Monday, February 16, 2015


A couple of years ago, Daniel and I were lost in Pisa, Italy. We had gotten lost after taking one wrong road after another on our way from the Leaning Tower of Pisa to the city center.

Hungry and unsure if we would find another place to eat, we stopped into the first restaurant that we found. It was a casual pizza joint, similar to the mom and pop takeout pizzerias in US cities. No frills, just a counter with slices and a few tables.

We were the only ones there, so we were unsure whether this was a good idea, but we were starving. So we ordered a couple slices of pizza. We also noticed this strange thing on one of the pizza racks, which looked like a sad, empty pizza devoid of toppings, but with an extra-thin yellow crust. We ordered a slice of that too. Why not, we thought. Farinata, the little paper sign said.

We tried the farinata, nibbling off small bites. It was heaven. It was so good that I tried to get Daniel to have most of it. Likewise, he tried to insist on giving it to me. In the end, we shared it pretty equally. I may have gotten an extra bite.

This is now one of the recipes in regular rotation in our home. It's high protein and high fiber. It makes for a satisfying snack on its own. You can portion it into zip-lock bags and take it on trips with you. Or serve it as lunch with lots of homemade bruschetta on top.

We're in the bad habit of making this without measuring and having it turn out different every time. We measured this time, though. We've also tried making this with other oils, such as avocado oil. Don't use other oils. The flavor of the olive oil is important here.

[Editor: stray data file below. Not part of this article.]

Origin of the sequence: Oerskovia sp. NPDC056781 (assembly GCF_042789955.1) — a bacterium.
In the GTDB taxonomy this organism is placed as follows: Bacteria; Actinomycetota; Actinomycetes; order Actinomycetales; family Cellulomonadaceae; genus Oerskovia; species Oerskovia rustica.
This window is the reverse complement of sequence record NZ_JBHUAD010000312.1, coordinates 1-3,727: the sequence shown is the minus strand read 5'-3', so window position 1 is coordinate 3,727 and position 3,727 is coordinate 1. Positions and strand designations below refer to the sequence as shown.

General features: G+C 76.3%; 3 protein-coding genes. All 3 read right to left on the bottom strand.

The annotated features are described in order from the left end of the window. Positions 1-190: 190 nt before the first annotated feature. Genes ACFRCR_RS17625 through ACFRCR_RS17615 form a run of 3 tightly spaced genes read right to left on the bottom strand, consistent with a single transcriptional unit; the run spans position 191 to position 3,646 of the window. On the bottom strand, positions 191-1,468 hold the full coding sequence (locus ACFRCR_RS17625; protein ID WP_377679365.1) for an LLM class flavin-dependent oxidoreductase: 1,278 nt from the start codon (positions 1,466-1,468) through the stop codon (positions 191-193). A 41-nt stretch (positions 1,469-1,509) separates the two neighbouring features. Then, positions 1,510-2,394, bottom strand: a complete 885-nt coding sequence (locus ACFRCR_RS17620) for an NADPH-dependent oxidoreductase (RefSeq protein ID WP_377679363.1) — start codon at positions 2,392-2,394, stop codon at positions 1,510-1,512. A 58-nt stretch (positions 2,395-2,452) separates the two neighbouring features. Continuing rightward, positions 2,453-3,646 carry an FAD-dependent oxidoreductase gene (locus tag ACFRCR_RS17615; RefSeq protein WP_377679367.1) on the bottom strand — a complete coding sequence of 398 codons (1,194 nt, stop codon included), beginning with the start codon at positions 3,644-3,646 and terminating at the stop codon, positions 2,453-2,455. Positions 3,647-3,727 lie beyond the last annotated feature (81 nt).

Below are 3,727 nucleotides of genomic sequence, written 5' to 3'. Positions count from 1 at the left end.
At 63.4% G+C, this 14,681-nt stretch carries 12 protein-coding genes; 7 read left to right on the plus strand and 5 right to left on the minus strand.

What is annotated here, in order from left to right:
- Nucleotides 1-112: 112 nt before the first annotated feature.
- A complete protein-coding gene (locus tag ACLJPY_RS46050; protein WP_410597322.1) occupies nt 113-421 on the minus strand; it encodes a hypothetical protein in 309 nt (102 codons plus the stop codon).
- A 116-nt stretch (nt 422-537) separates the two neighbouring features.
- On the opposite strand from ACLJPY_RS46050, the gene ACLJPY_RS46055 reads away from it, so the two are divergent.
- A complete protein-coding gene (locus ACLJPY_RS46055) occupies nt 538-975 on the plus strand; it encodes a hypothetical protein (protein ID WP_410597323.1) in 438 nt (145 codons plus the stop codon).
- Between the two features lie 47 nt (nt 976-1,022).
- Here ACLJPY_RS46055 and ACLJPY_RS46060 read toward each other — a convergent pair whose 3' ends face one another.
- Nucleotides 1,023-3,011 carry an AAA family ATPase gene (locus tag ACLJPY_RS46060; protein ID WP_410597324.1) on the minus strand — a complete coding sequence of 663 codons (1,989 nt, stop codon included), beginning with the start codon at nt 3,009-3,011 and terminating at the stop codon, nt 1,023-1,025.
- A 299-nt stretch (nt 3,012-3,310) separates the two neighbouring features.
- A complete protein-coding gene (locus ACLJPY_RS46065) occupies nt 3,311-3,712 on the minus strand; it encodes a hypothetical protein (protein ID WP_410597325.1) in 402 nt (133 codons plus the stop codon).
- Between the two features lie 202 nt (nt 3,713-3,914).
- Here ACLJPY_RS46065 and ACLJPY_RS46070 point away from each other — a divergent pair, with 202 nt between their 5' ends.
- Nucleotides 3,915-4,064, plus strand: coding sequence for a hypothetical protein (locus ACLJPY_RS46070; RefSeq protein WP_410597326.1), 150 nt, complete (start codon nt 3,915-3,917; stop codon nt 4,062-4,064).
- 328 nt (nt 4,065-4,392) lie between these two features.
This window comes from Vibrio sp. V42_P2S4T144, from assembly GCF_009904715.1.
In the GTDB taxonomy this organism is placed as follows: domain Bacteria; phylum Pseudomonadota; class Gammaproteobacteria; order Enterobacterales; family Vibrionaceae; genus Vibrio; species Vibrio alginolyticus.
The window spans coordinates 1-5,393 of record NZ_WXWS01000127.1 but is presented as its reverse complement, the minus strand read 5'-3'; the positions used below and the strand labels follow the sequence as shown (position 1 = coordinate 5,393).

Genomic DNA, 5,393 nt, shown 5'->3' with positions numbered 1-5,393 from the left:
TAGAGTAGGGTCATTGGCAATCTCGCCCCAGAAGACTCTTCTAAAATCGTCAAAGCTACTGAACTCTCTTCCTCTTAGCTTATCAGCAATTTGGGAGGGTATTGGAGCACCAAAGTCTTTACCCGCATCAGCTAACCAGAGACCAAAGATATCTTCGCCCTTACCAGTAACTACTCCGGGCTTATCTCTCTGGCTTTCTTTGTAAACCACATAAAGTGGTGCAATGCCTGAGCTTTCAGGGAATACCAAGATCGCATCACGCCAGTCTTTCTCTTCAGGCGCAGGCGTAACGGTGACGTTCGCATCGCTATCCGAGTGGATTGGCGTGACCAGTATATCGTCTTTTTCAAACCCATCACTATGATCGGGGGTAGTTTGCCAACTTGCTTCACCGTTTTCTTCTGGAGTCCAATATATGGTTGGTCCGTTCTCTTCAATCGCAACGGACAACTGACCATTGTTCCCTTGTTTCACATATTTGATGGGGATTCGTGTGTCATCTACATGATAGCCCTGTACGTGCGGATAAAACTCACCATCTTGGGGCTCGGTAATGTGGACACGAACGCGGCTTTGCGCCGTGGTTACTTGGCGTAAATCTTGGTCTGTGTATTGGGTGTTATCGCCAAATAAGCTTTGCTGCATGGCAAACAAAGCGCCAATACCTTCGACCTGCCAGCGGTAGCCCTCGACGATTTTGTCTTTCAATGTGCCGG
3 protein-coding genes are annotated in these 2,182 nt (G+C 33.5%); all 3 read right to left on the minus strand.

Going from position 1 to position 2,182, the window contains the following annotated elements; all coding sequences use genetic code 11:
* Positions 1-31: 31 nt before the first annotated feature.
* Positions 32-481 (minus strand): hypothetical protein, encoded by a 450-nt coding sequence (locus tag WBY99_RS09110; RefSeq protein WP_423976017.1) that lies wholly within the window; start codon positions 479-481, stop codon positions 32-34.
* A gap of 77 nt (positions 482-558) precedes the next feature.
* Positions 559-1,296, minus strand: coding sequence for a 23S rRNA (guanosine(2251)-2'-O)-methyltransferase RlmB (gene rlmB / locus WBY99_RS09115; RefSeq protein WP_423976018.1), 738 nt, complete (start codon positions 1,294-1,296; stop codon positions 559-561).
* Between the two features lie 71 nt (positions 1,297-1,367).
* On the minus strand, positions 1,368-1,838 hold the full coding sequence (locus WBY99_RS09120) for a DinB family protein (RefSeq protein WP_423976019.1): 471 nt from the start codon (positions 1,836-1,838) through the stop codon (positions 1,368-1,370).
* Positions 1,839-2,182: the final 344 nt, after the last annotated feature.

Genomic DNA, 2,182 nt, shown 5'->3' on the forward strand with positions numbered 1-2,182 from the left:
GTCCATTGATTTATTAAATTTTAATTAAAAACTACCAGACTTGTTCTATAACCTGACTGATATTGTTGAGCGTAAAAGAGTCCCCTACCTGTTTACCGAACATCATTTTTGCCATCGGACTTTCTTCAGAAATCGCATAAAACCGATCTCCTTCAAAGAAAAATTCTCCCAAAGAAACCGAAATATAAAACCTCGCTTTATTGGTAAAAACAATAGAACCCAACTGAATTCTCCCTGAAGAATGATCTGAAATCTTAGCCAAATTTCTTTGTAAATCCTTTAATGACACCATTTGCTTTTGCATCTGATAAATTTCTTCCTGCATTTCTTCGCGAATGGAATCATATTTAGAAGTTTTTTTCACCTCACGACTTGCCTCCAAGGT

2 1/2 c chickpea flour
1/2 c olive oil, plus 4 tbsp for greasing the pans
4 c water
1 tsp lemon pepper blend (ours includes salt; if not, use 1/2 tsp lemon pepper and 1/2 tsp salt)

Preheat convection oven to 400°F, or regular oven to 425°F.

Stir all ingredients in a large mixing bowl until there are no more lumps.

Grease 2 large baking sheets with 2 tbsp of olive oil per pan. Be thorough and generous, because farinata likes to stick to pans. Besides, the olive oil will give it a nice olive taste and a crunch around the outer edges.

Pour batter into baking sheets. Carefully transfer to oven. Bake for 20 minutes or until the edges are browned. The time may vary depending which baking sheets you own. If you see any edge starting to burn, take out the baking sheet immediately.

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